More palm oil and rapeseed oil in our tanks than on our plates

Last year marked the 10th anniversary of the adoption of the Renewable Energy Directive (RED) which has, since 2009, promoted the use of renewables in transport with the aim of contributing to the decarbonisation of the economy. However, due to poor sustainability criteria, the RED has pushed the use of food- and feed-based biofuels, especially biodiesel based on vegetable oils such as palm and rapeseed. These 'bio'-fuels do not contribute to climate change mitigation as they – directly and indirectly - lead to deforestation and peatland drainage.

Palm oil in diesel

In these 10 years the EU has seen an increase in the use of vegetable oil for energy production - mostly biodiesel. Today, we use more palm and rapeseed oil in our tanks than on our plates. This comes at the time when the EU has adopted new measures (REDII) to slowly move away from food- and feed-based biofuels in the next decade, affecting especially palm oil based biodiesel as it is considered high-deforestation risk. Despite these moves, in 2019 there was an all-time high in vegetable oil biodiesel production and consumption, and on palm oil biodiesel in particular. Other trends are confirmed as well, such as the increase on soy oil biodiesel production and consumption as well as used cooking oil (UCO) biodiesel.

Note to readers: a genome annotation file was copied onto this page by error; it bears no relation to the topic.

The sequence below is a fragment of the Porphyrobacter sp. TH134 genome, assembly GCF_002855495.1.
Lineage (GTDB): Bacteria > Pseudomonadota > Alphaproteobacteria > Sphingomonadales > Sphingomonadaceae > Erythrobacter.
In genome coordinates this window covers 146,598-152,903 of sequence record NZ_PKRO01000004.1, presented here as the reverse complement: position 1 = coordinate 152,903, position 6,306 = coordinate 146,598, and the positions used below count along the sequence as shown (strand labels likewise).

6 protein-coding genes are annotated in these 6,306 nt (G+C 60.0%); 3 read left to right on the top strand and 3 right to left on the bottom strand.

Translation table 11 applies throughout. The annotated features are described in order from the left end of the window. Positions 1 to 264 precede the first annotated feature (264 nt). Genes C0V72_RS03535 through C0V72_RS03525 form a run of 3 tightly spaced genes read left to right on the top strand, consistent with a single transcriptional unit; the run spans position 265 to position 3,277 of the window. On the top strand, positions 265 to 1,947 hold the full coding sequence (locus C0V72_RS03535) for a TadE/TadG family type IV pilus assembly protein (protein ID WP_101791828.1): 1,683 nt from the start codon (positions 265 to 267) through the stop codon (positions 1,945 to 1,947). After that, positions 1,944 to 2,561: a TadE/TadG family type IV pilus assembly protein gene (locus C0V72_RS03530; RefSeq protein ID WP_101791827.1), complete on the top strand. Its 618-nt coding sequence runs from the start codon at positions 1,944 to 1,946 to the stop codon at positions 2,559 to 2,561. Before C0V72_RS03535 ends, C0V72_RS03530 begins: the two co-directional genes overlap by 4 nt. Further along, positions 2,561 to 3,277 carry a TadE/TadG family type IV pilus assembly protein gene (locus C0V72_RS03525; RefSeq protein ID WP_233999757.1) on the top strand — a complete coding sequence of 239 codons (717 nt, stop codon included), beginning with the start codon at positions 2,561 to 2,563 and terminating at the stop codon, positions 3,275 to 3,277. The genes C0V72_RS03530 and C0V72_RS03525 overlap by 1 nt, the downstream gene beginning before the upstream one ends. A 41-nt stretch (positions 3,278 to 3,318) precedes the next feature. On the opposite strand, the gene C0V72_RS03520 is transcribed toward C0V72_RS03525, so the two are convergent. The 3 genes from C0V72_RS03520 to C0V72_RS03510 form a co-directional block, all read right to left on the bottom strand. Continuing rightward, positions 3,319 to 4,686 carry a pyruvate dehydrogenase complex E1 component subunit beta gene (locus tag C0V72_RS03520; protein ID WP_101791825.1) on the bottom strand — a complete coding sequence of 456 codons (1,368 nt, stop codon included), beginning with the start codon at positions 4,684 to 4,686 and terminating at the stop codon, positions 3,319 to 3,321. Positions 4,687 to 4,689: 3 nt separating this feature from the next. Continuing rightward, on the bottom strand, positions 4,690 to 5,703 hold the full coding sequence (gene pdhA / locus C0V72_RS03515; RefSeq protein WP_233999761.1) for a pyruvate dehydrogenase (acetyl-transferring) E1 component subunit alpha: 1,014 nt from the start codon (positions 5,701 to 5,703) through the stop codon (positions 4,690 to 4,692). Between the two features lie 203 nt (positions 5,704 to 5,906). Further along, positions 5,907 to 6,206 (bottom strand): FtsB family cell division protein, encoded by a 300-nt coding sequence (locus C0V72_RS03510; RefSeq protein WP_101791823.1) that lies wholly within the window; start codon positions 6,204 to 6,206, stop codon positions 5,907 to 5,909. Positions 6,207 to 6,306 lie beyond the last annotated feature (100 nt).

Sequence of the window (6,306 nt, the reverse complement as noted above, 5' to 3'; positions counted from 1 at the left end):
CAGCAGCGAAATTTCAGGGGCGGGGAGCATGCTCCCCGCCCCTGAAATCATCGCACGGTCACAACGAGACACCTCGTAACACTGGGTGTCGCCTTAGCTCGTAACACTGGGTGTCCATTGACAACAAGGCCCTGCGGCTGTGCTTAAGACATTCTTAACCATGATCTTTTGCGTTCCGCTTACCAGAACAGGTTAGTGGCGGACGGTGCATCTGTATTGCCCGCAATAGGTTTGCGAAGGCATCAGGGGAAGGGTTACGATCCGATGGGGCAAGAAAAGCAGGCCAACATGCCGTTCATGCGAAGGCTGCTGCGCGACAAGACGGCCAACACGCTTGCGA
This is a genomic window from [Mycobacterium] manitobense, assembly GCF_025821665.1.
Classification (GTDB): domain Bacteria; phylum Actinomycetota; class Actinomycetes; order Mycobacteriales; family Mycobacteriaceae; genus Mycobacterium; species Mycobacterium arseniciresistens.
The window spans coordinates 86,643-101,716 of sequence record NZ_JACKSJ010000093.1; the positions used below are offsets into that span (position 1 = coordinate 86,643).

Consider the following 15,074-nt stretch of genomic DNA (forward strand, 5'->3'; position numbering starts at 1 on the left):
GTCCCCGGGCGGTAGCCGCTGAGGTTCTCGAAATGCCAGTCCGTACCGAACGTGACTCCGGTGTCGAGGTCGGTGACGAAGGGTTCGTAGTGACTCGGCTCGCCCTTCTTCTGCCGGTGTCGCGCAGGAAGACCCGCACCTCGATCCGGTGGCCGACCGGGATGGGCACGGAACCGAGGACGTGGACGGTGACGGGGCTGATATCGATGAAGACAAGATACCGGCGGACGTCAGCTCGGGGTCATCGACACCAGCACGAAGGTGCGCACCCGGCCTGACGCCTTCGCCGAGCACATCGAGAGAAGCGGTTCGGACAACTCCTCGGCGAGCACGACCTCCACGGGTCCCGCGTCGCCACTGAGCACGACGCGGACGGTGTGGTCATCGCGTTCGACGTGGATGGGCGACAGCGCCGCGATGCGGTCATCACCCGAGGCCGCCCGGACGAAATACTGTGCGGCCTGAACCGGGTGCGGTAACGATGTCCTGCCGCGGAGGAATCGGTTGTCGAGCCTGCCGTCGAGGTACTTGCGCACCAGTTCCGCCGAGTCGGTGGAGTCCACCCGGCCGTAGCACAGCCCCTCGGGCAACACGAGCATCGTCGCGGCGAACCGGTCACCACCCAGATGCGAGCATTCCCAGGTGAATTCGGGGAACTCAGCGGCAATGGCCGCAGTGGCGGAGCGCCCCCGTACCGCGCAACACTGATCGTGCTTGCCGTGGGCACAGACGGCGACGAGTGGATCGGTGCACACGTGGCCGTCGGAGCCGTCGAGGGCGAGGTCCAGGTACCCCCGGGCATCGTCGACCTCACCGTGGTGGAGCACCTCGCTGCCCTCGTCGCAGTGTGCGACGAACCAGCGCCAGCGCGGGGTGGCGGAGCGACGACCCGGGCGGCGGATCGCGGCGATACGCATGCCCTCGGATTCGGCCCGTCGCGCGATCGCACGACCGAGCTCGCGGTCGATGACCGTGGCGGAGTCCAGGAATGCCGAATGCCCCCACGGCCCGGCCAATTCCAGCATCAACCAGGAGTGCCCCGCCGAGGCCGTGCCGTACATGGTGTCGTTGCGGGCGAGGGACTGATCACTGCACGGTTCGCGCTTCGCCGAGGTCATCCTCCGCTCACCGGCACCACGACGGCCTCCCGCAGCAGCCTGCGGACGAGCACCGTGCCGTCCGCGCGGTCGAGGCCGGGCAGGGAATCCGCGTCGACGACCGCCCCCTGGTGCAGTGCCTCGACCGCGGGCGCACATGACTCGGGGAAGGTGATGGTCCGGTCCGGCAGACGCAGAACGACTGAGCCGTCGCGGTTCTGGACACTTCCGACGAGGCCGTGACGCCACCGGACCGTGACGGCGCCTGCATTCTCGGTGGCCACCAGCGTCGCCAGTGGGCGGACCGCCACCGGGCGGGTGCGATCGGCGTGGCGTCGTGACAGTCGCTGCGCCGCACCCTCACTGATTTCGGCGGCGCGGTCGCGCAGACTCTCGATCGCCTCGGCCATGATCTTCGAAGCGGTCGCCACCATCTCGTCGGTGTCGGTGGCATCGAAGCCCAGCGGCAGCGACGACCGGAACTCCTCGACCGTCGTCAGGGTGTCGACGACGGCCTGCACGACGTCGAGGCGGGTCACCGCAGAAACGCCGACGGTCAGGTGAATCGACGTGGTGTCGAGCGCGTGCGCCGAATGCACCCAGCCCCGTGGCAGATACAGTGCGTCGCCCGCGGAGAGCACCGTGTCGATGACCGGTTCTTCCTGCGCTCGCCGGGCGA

Netherlands - country factsheet biodiesel 2009-2019 data

France - country factsheet biodiesel 2009-2019 data